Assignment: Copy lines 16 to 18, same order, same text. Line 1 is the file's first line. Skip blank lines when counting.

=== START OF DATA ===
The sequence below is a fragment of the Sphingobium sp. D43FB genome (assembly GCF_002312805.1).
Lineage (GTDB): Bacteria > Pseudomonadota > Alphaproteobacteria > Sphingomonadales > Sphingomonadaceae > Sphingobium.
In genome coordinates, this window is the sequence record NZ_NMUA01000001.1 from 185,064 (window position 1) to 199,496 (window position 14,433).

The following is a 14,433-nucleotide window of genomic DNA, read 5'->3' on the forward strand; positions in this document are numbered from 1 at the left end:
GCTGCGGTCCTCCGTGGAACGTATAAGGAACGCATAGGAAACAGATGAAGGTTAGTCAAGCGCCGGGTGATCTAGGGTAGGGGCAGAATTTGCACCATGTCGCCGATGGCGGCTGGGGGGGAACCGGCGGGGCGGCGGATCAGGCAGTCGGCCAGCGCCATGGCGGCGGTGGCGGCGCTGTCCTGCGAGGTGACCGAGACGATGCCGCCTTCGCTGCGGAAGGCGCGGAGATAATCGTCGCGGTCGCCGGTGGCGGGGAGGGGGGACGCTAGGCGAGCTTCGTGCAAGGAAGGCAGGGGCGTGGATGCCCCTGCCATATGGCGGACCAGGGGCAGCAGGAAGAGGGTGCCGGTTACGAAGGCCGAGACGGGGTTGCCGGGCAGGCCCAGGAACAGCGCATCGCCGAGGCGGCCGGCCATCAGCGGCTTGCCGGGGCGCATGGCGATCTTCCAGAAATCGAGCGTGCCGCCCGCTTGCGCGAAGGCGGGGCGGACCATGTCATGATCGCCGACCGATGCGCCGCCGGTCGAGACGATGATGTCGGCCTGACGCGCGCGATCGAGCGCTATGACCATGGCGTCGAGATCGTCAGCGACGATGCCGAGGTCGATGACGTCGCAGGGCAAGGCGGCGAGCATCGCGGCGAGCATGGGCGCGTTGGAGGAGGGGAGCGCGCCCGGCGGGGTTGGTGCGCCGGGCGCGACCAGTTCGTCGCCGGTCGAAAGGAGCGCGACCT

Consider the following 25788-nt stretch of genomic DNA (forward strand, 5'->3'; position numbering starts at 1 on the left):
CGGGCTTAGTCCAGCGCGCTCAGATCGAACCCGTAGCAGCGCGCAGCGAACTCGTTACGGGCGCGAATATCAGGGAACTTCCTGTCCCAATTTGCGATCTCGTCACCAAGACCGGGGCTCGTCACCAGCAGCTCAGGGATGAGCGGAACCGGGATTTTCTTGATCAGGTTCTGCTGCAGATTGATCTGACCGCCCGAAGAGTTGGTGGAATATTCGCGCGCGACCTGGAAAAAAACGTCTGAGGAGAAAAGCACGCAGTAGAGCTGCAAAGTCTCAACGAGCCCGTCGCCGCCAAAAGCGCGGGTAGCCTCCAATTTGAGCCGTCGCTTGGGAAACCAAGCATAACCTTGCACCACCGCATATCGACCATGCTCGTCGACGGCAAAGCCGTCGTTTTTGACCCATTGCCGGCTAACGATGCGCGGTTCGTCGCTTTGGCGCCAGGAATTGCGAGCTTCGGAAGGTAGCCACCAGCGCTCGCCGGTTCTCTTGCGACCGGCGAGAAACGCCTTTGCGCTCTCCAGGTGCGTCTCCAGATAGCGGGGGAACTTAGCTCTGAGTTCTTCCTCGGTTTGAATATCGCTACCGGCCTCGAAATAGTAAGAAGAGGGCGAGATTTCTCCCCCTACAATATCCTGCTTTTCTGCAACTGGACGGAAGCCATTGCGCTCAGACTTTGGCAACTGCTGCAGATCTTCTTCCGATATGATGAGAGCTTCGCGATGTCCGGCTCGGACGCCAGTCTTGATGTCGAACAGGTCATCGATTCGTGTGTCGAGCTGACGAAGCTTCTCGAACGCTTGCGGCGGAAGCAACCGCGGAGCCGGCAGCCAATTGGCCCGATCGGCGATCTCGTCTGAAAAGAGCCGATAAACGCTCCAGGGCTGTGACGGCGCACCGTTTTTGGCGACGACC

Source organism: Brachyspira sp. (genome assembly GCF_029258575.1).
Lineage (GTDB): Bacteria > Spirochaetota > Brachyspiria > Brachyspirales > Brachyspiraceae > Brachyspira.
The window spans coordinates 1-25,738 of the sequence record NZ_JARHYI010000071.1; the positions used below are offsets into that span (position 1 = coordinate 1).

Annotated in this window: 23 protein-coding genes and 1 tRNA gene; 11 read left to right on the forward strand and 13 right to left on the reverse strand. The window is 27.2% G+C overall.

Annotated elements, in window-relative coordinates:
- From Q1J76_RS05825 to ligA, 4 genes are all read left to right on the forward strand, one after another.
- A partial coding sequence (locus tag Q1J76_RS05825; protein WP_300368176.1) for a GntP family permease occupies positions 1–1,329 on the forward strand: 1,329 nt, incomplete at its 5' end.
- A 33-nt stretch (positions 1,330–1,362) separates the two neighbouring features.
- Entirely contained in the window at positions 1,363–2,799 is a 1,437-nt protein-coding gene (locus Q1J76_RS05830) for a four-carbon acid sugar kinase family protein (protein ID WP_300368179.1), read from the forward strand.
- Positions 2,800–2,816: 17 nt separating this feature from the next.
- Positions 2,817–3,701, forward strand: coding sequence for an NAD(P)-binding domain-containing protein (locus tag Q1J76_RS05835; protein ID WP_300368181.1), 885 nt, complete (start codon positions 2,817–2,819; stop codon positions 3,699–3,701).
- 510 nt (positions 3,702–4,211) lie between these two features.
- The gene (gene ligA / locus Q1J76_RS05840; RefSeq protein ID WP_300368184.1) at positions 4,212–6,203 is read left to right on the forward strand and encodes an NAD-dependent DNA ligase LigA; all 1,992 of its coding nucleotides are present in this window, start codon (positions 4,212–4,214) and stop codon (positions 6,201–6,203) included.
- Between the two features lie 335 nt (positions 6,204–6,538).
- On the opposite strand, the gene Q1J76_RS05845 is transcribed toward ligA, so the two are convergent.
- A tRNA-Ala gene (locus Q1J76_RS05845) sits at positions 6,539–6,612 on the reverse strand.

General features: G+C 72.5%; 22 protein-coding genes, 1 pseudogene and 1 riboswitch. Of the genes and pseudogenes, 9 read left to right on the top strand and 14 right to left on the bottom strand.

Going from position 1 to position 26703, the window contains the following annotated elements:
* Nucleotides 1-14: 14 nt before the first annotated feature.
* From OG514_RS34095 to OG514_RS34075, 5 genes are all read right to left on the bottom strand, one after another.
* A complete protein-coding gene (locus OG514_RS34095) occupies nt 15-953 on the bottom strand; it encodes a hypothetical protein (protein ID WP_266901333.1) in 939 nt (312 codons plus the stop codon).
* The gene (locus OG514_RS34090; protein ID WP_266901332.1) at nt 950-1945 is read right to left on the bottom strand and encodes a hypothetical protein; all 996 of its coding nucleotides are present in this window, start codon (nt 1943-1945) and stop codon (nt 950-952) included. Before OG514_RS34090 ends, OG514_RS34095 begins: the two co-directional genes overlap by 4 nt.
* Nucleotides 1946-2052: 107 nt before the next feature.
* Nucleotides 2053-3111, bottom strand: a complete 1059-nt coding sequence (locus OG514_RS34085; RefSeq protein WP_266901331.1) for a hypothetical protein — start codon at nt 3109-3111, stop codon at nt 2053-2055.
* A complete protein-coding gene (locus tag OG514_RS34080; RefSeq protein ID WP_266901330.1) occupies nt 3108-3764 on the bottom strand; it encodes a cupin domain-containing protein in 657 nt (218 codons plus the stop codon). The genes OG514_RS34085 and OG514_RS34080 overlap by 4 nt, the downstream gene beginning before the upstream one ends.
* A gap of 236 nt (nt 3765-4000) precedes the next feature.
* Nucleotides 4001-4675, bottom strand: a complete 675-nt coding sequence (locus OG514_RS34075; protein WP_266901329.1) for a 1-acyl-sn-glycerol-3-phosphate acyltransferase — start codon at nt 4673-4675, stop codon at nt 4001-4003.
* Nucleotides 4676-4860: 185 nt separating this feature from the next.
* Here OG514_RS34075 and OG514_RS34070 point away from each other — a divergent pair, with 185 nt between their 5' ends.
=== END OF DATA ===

- Entirely contained in the window at positions 1,363–2,799 is a 1,437-nt protein-coding gene (locus Q1J76_RS05830) for a four-carbon acid sugar kinase family protein (protein ID WP_300368179.1), read from the forward strand.
- Positions 2,800–2,816: 17 nt separating this feature from the next.
- Positions 2,817–3,701, forward strand: coding sequence for an NAD(P)-binding domain-containing protein (locus tag Q1J76_RS05835; protein ID WP_300368181.1), 885 nt, complete (start codon positions 2,817–2,819; stop codon positions 3,699–3,701).